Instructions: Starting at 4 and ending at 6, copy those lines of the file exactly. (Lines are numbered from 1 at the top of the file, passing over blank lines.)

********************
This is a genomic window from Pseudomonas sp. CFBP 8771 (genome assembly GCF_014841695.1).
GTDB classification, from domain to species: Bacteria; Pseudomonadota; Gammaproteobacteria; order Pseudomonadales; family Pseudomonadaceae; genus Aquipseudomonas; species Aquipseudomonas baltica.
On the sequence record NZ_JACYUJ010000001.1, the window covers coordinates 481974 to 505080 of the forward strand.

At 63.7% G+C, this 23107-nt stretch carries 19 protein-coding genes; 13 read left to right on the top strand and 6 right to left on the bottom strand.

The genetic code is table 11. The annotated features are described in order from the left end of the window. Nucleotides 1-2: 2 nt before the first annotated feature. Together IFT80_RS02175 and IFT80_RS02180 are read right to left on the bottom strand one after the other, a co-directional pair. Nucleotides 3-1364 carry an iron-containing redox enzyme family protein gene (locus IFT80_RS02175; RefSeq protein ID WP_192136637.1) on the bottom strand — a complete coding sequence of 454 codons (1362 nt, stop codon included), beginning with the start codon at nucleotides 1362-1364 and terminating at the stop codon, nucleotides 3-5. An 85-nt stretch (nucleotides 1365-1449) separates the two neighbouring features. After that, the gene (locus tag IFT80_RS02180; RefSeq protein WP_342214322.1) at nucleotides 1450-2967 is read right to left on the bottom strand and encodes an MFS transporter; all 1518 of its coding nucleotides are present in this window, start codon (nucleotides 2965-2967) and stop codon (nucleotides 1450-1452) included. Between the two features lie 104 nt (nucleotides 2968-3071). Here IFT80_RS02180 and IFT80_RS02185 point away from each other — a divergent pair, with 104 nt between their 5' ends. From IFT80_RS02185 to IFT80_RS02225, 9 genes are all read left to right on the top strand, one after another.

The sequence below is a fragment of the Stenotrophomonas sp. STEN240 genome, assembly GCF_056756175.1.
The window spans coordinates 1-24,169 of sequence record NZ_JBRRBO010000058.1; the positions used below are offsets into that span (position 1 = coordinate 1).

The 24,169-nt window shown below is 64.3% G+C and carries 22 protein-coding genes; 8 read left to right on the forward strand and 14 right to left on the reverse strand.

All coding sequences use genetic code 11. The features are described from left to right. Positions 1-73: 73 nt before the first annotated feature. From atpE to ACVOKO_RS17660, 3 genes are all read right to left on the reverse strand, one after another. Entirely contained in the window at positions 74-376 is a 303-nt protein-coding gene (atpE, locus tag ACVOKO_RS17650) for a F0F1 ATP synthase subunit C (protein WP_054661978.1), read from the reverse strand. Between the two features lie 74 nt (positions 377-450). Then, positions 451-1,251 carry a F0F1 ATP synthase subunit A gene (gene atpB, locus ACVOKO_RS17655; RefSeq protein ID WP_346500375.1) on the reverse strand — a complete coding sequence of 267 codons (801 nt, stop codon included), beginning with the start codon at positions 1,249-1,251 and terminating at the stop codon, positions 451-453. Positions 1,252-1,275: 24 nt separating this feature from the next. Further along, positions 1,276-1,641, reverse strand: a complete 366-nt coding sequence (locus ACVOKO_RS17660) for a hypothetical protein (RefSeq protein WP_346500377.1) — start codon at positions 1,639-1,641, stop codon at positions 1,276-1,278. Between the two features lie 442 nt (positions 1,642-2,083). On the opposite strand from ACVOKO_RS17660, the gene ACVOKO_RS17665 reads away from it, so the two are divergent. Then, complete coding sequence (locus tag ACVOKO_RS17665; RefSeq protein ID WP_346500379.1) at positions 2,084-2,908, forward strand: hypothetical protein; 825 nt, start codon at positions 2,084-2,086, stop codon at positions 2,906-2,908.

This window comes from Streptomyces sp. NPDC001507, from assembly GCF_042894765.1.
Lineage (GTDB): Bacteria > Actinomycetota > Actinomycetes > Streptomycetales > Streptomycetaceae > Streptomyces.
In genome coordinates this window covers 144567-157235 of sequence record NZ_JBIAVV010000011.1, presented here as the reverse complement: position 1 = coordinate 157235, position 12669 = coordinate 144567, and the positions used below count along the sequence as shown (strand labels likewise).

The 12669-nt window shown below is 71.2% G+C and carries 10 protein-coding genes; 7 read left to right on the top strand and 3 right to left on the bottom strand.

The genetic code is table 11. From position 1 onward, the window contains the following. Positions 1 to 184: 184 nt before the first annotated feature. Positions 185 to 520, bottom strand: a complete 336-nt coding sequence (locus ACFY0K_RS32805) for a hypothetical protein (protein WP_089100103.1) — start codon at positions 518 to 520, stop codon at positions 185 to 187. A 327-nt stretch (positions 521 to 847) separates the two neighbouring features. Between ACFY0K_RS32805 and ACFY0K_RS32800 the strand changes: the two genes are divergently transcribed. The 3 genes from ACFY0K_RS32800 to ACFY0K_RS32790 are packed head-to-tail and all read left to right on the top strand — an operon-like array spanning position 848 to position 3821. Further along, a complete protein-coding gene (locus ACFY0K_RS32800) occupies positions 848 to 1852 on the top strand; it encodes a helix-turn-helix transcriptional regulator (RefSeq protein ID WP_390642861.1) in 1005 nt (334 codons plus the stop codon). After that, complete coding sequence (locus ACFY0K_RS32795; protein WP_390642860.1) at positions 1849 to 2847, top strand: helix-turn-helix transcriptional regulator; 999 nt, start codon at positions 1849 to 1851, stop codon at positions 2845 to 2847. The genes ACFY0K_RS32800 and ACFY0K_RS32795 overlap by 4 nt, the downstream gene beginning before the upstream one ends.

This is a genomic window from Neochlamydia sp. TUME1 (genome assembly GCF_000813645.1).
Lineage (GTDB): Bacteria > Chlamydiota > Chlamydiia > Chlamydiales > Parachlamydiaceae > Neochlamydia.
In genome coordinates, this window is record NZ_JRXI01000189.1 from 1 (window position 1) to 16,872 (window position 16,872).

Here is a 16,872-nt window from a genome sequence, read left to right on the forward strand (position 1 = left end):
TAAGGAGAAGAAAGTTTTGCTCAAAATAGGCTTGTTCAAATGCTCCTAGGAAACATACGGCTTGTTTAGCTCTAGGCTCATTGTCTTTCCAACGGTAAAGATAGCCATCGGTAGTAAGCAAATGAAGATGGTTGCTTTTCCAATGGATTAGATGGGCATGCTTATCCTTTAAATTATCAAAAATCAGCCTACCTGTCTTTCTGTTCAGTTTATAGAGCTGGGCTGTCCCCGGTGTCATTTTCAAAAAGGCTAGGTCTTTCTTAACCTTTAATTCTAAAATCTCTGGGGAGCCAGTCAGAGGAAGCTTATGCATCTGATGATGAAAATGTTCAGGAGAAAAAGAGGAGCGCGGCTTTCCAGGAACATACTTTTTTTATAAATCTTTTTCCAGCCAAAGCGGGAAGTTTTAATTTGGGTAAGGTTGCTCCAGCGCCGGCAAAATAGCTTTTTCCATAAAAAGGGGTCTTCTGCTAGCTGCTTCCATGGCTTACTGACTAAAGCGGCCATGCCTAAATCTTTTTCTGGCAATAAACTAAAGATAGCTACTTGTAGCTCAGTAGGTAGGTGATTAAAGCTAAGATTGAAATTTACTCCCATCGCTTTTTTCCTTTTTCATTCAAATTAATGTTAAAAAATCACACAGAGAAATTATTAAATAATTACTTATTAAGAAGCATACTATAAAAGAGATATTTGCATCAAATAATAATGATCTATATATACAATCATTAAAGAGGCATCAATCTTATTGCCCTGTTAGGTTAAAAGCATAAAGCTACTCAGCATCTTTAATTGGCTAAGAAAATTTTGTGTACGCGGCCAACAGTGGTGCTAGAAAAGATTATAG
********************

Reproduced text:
At 63.7% G+C, this 23107-nt stretch carries 19 protein-coding genes; 13 read left to right on the top strand and 6 right to left on the bottom strand.

The genetic code is table 11. The annotated features are described in order from the left end of the window. Nucleotides 1-2: 2 nt before the first annotated feature. Together IFT80_RS02175 and IFT80_RS02180 are read right to left on the bottom strand one after the other, a co-directional pair. Nucleotides 3-1364 carry an iron-containing redox enzyme family protein gene (locus IFT80_RS02175; RefSeq protein ID WP_192136637.1) on the bottom strand — a complete coding sequence of 454 codons (1362 nt, stop codon included), beginning with the start codon at nucleotides 1362-1364 and terminating at the stop codon, nucleotides 3-5. An 85-nt stretch (nucleotides 1365-1449) separates the two neighbouring features. After that, the gene (locus tag IFT80_RS02180; RefSeq protein WP_342214322.1) at nucleotides 1450-2967 is read right to left on the bottom strand and encodes an MFS transporter; all 1518 of its coding nucleotides are present in this window, start codon (nucleotides 2965-2967) and stop codon (nucleotides 1450-1452) included. Between the two features lie 104 nt (nucleotides 2968-3071). Here IFT80_RS02180 and IFT80_RS02185 point away from each other — a divergent pair, with 104 nt between their 5' ends. From IFT80_RS02185 to IFT80_RS02225, 9 genes are all read left to right on the top strand, one after another.

The sequence below is a fragment of the Stenotrophomonas sp. STEN240 genome, assembly GCF_056756175.1.